True..but if you want to enjoy it should not be at the expense of someone else's suffering. If infy wants large chunks of land to build golf courses, they better pay the price for it. Govts should not pay peanuts to farmers for their land and give them to Infy at low rates.

In the case of WB, if Infy is not ready to pay the price for the land in new town, they can look at cheaper options further from the airport / city center with bad roads etc. Those 100 acres in new town will definitely not remain vacant. The likes of DLF,Unitech etc would gladly set up highrise complexes that can efficiently accommodate thousands of employees. I do not see any reason why the price of land should be subsidised for Infy.
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Old August 4th, 2006, 03:19 PM   #114
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Originally Posted by WillyWick
Somehow i am not able to agree to the comments of Reghu Kumar. "Everybody is suffering , so u dont enjoy" logic sucks

Reghu Kumar is a politician. So he is just speaking in populist terms.

As far as Infosys is concerned, it is in the driving seat in the land deals. Most governments will try to give land to Infosys because of its reputation as a great company. The high end employment they provide and the stunning campuses are something that no government can ignore. It's a boost to a local economy to have an Infosys campus.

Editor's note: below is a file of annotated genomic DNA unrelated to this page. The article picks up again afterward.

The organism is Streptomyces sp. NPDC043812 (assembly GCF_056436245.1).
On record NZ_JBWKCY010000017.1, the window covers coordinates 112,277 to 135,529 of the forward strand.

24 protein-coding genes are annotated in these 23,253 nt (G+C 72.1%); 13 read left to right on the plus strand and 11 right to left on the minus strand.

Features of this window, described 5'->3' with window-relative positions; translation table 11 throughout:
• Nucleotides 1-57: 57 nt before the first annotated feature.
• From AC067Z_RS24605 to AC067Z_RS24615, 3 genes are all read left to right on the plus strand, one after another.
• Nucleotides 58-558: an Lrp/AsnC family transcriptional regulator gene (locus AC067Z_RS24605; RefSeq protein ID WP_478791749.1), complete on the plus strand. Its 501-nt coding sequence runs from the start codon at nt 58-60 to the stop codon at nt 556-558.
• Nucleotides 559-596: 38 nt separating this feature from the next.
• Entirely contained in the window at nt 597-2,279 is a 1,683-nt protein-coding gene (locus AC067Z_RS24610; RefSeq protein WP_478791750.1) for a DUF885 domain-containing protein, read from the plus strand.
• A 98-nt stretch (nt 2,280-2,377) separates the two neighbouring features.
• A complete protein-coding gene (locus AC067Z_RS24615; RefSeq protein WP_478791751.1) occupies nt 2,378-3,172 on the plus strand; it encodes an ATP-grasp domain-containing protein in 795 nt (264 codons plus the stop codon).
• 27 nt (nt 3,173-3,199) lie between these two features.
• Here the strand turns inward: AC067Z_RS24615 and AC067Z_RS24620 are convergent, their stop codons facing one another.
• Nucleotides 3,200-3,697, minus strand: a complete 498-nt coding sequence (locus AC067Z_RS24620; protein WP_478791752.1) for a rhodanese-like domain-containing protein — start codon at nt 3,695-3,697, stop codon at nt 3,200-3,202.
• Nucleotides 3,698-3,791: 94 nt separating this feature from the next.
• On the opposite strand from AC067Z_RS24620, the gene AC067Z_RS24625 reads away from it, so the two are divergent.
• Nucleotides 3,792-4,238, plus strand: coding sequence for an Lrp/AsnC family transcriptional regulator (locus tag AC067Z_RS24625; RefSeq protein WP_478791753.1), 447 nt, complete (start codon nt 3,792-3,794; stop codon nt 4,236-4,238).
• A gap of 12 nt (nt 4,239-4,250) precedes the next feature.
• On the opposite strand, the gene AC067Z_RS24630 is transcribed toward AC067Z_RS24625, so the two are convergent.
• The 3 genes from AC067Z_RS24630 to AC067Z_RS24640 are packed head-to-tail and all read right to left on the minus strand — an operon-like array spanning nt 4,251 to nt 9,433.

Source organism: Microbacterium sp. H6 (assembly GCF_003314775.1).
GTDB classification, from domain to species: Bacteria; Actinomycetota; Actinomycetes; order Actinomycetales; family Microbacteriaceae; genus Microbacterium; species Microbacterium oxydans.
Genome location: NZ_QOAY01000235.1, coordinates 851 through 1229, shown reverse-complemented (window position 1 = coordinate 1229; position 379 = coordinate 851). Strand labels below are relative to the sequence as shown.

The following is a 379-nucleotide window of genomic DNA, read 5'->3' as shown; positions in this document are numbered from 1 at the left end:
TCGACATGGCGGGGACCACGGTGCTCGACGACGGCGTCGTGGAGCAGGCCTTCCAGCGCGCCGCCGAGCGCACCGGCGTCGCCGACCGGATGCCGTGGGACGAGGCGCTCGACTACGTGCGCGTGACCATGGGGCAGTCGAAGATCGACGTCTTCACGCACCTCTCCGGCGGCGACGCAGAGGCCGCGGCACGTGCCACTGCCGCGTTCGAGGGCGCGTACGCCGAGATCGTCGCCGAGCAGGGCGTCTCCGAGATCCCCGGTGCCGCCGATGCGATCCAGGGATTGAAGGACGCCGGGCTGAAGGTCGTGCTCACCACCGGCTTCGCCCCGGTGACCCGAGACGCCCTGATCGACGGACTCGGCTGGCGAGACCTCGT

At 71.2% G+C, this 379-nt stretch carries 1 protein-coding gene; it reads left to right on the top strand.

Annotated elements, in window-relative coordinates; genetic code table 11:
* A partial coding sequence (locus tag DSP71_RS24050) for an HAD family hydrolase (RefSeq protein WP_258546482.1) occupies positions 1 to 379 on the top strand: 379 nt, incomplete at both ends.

But Infosys too should be ready to pay market prices. It is a rich company and the money it will spend, if it buys land in New Town, will be used for development of the city only. Otherwise it should be ready to buy land in the outskirts of the city at lower prices.

In an interview, I read that highrise buildings are a taboo for Infosys. Not sure why.

Infosys does need to be flexible in its approach towards office space. In metro areas it should try building highrise towers instead of low rise campuses.

Why cannot Infosys give India some of the best skyscrapers in the world? After all it has given India some of the best office campuses and other companies have followed the trend.

Anyone in Infosys management listening?
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Old August 13th, 2006, 07:52 AM   #115
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Health city on cards for Siliguri

http://www.telegraphindia.com/106081...ry_6606211.asp

Quote:
A health city spread across 70 acres and situated just outside Siliguri is on the cards.

State urban development and municipal affairs minister Asok Bhattacharya today announced this after attending a board meeting of the Siliguri Jalpaiguri Development Authority.

“It will be a health and education city spread over 70 acres,” he said. “We have found a plot adjacent to North Bengal Medical College Hospital.”